All patients within our institution received routine postoperative nutritional supplementation of Thiamin (100 mg daily), Cobalamin (800 μg daily), Folate Acid (800–1000 μg daily), Vitamin D (1500–2000 mg/d depending on the operation), and Vitamins A (10,000 IU daily), E (15 mg daily), and K (120 μg daily). Iron supplementation was administered at a dosage of 45 mg to 60 mg of elemental iron daily for all bariatric patients as well. Iron supplementation was routinely administered among other micronutrients in the postoperative period, in accordance with the joint AACE/ASMBS/OMA/ASA guidelines on the perioperative nutrition support of bariatric surgery patients [4]. Unfortunately, patient adherence data were not available past the second postoperative year due to institutional factors.
The primary outcome of our study was set as the effectiveness of each surgical approach for weight loss. In order to quantify the level of effectiveness, we evaluated the following: (1) the average percentage of total weight loss for each of the included operations, and (2) the percentage of BMI loss following surgery.
In addition to our primary measures of weight loss after bariatric surgery, our follow-up included several secondary outcomes retrospectively recorded as an audit on bariatric surgery: (1) Long-term bariatric surgery-related complications: (a) nausea and (b) vomiting. (2) Resolution of diabetes defined as the return to normal HbA1C (below 6.5%) levels, without the need for medication for a minimum of three months. (3) Nutritional deficiencies. Protein malnutrition was also assessed but was not reported due to the small number of patients, which did not allow for any conclusions to be drawn.
In order to quantify and compare the severity and rates of adverse effects between the five different study populations, we utilized a four- or five-point Likert scale. This was decided upon by the research team members in order to minimize “neutral” responses as much as possible so that even minimal differences between the study populations could be assessed. The preoperative diagnosis of diabetes was defined as abnormal fasting glucose (above 100 mg/dL fasting glucose) or HbA1C (below 6.5%) levels. The comparison of continuous numerical outcomes (e.g., BMI, % of weight loss) was carried out using the ANOVA test for the comparison of means, due to the skewed nature of the data, or the Mann-Whitney U non-parametric test, for the comparison of two populations. Categorical outcomes (such as the percentage of patients that reported an adverse effect at a particular severity score) were analyzed using the chi-squared test for the comparison of proportions.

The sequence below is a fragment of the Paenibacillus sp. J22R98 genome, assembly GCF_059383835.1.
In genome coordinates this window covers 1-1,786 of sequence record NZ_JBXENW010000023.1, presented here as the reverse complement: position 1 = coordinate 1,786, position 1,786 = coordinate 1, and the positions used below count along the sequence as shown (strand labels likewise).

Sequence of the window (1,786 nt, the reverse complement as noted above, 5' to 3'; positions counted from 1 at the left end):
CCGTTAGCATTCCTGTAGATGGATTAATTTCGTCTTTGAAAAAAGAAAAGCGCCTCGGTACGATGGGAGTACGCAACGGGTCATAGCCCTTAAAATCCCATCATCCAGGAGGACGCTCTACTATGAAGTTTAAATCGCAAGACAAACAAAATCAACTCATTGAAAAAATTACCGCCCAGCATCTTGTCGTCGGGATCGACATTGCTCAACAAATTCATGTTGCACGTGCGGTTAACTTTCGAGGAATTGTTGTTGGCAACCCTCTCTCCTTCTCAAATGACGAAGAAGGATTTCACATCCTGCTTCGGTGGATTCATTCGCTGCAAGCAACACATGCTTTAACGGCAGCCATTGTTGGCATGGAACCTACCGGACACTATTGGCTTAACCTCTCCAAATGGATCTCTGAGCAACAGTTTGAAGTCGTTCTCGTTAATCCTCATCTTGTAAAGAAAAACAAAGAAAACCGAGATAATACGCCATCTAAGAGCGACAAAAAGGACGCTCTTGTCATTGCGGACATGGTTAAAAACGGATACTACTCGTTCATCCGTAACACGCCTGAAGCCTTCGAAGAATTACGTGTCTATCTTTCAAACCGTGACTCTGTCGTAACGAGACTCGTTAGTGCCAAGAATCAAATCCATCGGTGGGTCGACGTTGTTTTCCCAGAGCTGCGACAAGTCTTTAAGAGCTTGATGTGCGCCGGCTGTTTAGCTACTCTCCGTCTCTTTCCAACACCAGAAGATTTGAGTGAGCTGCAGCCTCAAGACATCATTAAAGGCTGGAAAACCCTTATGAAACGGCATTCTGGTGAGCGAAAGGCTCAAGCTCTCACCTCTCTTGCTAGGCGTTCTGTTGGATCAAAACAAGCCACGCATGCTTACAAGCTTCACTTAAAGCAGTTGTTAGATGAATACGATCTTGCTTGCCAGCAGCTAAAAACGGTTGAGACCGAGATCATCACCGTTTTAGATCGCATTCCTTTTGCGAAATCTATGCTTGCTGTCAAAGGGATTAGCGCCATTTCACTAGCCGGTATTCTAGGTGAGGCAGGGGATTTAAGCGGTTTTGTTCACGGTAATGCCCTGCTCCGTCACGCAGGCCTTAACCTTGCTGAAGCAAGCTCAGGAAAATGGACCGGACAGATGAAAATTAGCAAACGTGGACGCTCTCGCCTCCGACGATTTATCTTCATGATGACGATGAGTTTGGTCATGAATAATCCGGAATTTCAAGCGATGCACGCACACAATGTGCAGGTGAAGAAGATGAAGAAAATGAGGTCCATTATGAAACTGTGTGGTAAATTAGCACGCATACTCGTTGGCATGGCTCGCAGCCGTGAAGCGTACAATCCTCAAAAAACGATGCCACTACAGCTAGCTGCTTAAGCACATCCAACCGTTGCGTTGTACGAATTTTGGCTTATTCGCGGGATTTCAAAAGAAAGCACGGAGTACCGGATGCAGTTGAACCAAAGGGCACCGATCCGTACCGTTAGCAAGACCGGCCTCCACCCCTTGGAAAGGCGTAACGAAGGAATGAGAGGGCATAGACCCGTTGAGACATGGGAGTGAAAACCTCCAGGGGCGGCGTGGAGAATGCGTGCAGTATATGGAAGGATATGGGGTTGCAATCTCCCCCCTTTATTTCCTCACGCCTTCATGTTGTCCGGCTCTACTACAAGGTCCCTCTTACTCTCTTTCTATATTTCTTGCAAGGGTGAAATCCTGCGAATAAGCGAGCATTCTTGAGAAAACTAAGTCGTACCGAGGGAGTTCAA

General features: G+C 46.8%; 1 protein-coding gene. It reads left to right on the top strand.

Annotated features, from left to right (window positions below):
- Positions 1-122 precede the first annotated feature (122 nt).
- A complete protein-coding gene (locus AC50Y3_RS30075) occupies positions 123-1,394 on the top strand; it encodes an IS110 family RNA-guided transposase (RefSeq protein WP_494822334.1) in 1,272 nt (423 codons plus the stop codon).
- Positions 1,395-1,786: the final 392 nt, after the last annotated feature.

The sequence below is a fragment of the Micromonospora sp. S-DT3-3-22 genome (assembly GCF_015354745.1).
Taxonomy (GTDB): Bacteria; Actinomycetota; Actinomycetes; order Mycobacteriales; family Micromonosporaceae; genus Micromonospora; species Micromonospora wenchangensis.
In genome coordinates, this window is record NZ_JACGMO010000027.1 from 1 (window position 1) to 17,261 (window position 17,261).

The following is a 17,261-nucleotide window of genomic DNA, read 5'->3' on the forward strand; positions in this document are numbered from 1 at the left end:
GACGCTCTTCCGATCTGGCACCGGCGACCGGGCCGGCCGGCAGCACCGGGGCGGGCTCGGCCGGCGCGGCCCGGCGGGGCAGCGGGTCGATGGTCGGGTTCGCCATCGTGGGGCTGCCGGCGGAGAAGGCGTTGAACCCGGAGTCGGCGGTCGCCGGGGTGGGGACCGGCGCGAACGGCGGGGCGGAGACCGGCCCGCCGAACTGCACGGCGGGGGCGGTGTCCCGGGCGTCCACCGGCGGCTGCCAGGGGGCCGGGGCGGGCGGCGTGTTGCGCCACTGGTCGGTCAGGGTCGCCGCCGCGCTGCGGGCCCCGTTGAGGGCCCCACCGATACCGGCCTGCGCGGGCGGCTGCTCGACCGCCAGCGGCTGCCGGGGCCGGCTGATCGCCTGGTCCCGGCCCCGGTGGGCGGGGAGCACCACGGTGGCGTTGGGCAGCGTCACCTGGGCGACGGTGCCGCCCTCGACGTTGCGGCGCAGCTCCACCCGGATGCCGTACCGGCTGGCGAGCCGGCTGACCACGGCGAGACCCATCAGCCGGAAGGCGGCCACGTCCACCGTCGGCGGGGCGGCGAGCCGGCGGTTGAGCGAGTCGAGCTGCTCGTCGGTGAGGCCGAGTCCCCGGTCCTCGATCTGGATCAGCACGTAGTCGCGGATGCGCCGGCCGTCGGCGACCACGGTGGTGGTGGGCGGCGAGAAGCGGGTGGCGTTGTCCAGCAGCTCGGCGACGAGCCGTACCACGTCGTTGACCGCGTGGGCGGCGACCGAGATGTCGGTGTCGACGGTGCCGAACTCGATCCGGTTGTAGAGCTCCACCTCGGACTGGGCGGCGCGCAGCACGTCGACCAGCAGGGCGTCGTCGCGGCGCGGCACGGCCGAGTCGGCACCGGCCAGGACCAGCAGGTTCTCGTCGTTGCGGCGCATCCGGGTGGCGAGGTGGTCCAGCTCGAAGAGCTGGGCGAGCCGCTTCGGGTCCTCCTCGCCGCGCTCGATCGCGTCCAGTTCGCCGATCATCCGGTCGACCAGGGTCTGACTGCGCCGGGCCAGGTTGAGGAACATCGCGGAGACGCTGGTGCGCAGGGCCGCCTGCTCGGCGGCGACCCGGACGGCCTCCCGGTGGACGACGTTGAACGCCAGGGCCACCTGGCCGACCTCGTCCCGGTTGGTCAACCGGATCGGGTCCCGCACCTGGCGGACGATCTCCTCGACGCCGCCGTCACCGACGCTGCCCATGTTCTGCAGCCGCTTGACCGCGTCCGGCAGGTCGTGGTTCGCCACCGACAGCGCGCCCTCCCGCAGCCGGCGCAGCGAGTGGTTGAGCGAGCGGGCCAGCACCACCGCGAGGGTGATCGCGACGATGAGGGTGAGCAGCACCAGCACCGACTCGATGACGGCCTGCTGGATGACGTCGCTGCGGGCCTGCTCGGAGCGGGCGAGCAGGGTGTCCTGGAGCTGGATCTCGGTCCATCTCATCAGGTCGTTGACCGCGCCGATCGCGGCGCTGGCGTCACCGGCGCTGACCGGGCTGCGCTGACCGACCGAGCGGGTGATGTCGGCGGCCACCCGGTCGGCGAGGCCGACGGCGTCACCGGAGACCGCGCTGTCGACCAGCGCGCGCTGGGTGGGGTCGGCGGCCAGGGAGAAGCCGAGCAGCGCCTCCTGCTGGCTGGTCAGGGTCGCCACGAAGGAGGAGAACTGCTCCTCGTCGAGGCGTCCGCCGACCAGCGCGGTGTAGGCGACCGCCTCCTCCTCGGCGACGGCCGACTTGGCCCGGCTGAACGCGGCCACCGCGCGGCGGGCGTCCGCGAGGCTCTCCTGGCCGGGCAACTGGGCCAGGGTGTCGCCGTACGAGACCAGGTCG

In order to determine the effect that each type of operation had on the outcomes, we utilized linear and logistic regression models to quantify the correlation between outcome and exposure. For outcomes that displayed statistical significance on univariate analysis, a second multinomial regression model was built in order to account for the effect that age, sex, preoperative weight, and preoperative BMI had on the observed differences. Despite the selected patients being accurately followed up, we encountered several instances of incomplete datasets, possibly due to changes in logging systems over the years. Missing data analysis did not reveal any patterns, and therefore, all available patients were included in the final analysis of each outcome. Statistical analysis was carried out using IBM SPSS Statistics 26 (IBM Corp., Armonk, NY, USA) and Jamovi (Jamovi project Version 1.6).

3. Results

Our retrospective data search returned a total of 1220 patients that underwent bariatric surgery in our department. Of them, 786 patients underwent RYGB, 162 underwent long-limb BPD, 89 underwent Laparoscopic RYGB with fundus excision, 116 underwent Laparoscopic SG, and 67 underwent Laparoscopic RYGB as a revision operation. Overall, 490 patient records had complete 10-year follow-up data, and were included in our retrospective study (40.1% overall follow-up rate). Of them, 145 (37.1%) were male patients and 345 (62.9%) were female. Surgical operations were carried out from 1995 until 2011, when the last set of patients with full 10-year postoperative data was available. Of these patients, 322 underwent RYGB (40.9% 10-year follow-up rate), 58 underwent long-limb BPD (35.8% 10-year follow-up rate), 34 underwent Laparoscopic RYGB with fundus excision (38.2% 10-year follow-up rate), 47 underwent Laparoscopic SG (40.5% 10-year follow-up rate), and 29 patients underwent Laparoscopic RYGB as a revision operation of prior SG (43.2% 10-year follow-up rate).